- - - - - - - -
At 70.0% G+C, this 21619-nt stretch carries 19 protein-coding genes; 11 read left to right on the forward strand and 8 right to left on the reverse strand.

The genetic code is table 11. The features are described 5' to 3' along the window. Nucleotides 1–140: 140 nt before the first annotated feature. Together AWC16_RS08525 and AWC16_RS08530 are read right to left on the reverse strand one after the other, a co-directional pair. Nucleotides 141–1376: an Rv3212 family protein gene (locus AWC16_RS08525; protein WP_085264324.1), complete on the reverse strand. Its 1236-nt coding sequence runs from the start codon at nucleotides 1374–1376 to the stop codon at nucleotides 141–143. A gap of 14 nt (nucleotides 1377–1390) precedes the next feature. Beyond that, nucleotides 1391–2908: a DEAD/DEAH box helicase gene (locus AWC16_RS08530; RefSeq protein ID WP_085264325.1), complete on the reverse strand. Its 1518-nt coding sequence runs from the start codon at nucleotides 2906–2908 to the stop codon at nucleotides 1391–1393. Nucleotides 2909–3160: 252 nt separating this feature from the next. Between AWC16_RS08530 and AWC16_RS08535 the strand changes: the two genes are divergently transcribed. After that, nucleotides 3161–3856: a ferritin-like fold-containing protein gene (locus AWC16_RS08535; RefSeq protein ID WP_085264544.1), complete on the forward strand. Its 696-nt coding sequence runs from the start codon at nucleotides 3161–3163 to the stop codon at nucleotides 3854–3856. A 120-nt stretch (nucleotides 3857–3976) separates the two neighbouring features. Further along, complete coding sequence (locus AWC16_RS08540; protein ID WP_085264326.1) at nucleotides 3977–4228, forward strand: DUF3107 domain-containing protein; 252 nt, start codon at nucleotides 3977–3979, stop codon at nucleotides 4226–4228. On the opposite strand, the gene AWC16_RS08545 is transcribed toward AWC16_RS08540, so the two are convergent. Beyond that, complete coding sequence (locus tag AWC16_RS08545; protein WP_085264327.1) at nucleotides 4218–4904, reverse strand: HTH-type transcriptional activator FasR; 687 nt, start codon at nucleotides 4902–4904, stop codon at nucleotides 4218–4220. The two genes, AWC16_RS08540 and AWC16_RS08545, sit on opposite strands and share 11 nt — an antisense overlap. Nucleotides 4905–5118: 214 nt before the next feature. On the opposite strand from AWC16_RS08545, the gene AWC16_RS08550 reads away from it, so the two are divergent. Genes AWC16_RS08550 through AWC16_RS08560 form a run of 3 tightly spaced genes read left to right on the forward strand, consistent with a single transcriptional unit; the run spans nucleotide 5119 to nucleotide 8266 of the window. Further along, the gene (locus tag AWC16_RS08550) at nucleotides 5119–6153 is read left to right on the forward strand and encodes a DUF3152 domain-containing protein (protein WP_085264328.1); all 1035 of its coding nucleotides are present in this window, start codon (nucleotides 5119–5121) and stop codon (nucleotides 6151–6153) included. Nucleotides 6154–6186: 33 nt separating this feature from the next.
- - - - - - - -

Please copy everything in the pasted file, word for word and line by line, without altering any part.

At 70.0% G+C, this 21619-nt stretch carries 19 protein-coding genes; 11 read left to right on the forward strand and 8 right to left on the reverse strand.

The genetic code is table 11. The features are described 5' to 3' along the window. Nucleotides 1–140: 140 nt before the first annotated feature. Together AWC16_RS08525 and AWC16_RS08530 are read right to left on the reverse strand one after the other, a co-directional pair. Nucleotides 141–1376: an Rv3212 family protein gene (locus AWC16_RS08525; protein WP_085264324.1), complete on the reverse strand. Its 1236-nt coding sequence runs from the start codon at nucleotides 1374–1376 to the stop codon at nucleotides 141–143. A gap of 14 nt (nucleotides 1377–1390) precedes the next feature. Beyond that, nucleotides 1391–2908: a DEAD/DEAH box helicase gene (locus AWC16_RS08530; RefSeq protein ID WP_085264325.1), complete on the reverse strand. Its 1518-nt coding sequence runs from the start codon at nucleotides 2906–2908 to the stop codon at nucleotides 1391–1393. Nucleotides 2909–3160: 252 nt separating this feature from the next. Between AWC16_RS08530 and AWC16_RS08535 the strand changes: the two genes are divergently transcribed. After that, nucleotides 3161–3856: a ferritin-like fold-containing protein gene (locus AWC16_RS08535; RefSeq protein ID WP_085264544.1), complete on the forward strand. Its 696-nt coding sequence runs from the start codon at nucleotides 3161–3163 to the stop codon at nucleotides 3854–3856. A 120-nt stretch (nucleotides 3857–3976) separates the two neighbouring features. Further along, complete coding sequence (locus AWC16_RS08540; protein ID WP_085264326.1) at nucleotides 3977–4228, forward strand: DUF3107 domain-containing protein; 252 nt, start codon at nucleotides 3977–3979, stop codon at nucleotides 4226–4228. On the opposite strand, the gene AWC16_RS08545 is transcribed toward AWC16_RS08540, so the two are convergent. Beyond that, complete coding sequence (locus tag AWC16_RS08545; protein WP_085264327.1) at nucleotides 4218–4904, reverse strand: HTH-type transcriptional activator FasR; 687 nt, start codon at nucleotides 4902–4904, stop codon at nucleotides 4218–4220. The two genes, AWC16_RS08540 and AWC16_RS08545, sit on opposite strands and share 11 nt — an antisense overlap. Nucleotides 4905–5118: 214 nt before the next feature. On the opposite strand from AWC16_RS08545, the gene AWC16_RS08550 reads away from it, so the two are divergent. Genes AWC16_RS08550 through AWC16_RS08560 form a run of 3 tightly spaced genes read left to right on the forward strand, consistent with a single transcriptional unit; the run spans nucleotide 5119 to nucleotide 8266 of the window. Further along, the gene (locus tag AWC16_RS08550) at nucleotides 5119–6153 is read left to right on the forward strand and encodes a DUF3152 domain-containing protein (protein WP_085264328.1); all 1035 of its coding nucleotides are present in this window, start codon (nucleotides 5119–5121) and stop codon (nucleotides 6151–6153) included. Nucleotides 6154–6186: 33 nt separating this feature from the next.